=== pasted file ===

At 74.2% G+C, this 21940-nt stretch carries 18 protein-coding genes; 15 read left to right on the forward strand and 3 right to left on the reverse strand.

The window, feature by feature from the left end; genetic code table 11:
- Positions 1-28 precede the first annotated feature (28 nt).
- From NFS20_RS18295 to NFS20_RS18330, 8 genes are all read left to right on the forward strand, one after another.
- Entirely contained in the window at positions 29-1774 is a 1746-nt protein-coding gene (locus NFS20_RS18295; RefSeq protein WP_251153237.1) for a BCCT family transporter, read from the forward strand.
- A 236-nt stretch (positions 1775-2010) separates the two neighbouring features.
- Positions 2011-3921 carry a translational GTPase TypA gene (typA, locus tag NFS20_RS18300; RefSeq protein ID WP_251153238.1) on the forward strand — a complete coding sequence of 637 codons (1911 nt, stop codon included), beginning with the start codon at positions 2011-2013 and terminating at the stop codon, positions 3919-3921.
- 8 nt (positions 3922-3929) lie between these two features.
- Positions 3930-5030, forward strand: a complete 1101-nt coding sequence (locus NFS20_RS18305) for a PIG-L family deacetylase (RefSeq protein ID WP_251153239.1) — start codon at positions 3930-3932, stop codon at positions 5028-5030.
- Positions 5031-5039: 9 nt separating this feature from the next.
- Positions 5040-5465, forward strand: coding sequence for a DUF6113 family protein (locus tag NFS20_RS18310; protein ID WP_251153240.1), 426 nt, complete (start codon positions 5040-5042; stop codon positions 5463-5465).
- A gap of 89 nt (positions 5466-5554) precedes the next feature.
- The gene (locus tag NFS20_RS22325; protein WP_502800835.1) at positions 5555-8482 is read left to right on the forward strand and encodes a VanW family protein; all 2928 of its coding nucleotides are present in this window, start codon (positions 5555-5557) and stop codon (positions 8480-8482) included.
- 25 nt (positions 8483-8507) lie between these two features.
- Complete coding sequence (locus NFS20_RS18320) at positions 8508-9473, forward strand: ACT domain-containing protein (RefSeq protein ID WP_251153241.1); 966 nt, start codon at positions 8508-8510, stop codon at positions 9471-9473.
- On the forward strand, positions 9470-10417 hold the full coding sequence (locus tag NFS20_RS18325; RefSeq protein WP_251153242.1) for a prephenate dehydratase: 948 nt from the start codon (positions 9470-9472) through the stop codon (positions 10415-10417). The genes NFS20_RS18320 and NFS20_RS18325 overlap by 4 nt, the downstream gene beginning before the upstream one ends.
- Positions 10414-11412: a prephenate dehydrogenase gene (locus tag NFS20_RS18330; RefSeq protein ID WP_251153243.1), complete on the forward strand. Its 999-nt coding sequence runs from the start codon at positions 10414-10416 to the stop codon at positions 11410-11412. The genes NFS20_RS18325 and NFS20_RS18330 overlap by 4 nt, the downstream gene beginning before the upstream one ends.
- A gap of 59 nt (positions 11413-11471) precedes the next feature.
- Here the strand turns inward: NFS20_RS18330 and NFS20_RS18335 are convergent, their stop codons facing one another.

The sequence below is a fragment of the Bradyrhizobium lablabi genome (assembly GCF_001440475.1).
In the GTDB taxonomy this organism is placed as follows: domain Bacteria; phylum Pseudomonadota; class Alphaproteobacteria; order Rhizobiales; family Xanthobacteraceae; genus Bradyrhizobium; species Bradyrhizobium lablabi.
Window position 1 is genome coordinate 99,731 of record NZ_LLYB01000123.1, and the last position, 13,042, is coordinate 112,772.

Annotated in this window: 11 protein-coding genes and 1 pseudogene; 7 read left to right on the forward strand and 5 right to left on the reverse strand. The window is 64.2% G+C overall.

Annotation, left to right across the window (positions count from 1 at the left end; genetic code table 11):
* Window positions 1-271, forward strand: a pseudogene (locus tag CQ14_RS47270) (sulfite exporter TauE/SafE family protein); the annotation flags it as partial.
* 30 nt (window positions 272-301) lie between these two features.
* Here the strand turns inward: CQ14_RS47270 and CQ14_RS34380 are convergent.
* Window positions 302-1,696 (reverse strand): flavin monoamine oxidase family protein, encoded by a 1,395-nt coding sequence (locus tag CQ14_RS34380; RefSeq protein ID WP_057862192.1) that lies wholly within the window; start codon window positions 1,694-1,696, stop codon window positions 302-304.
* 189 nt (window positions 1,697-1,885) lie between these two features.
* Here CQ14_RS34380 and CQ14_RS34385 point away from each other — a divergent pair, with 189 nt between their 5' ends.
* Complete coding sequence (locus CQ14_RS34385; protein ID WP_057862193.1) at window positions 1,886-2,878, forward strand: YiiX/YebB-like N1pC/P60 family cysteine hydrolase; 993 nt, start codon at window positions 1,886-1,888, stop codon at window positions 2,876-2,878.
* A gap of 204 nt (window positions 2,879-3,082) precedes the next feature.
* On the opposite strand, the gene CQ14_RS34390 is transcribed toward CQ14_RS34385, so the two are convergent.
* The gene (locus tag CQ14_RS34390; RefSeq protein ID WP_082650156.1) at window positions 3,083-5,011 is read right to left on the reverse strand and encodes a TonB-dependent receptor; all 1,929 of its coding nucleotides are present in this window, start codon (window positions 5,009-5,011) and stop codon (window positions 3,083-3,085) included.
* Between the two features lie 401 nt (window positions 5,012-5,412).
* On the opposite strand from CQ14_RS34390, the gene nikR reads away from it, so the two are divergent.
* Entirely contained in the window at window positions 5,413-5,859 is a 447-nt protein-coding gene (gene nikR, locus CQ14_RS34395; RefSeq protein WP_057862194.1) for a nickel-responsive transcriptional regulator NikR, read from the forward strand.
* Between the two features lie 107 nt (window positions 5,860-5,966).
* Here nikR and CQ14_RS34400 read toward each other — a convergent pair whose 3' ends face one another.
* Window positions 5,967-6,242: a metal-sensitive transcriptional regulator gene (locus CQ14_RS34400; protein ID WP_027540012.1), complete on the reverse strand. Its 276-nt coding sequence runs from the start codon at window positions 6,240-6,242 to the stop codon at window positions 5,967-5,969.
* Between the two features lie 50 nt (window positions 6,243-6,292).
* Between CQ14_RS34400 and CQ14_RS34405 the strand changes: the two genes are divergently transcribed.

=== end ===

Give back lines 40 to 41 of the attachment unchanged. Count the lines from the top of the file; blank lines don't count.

* Window positions 5,967-6,242: a metal-sensitive transcriptional regulator gene (locus CQ14_RS34400; protein ID WP_027540012.1), complete on the reverse strand. Its 276-nt coding sequence runs from the start codon at window positions 6,240-6,242 to the stop codon at window positions 5,967-5,969.
* Between the two features lie 50 nt (window positions 6,243-6,292).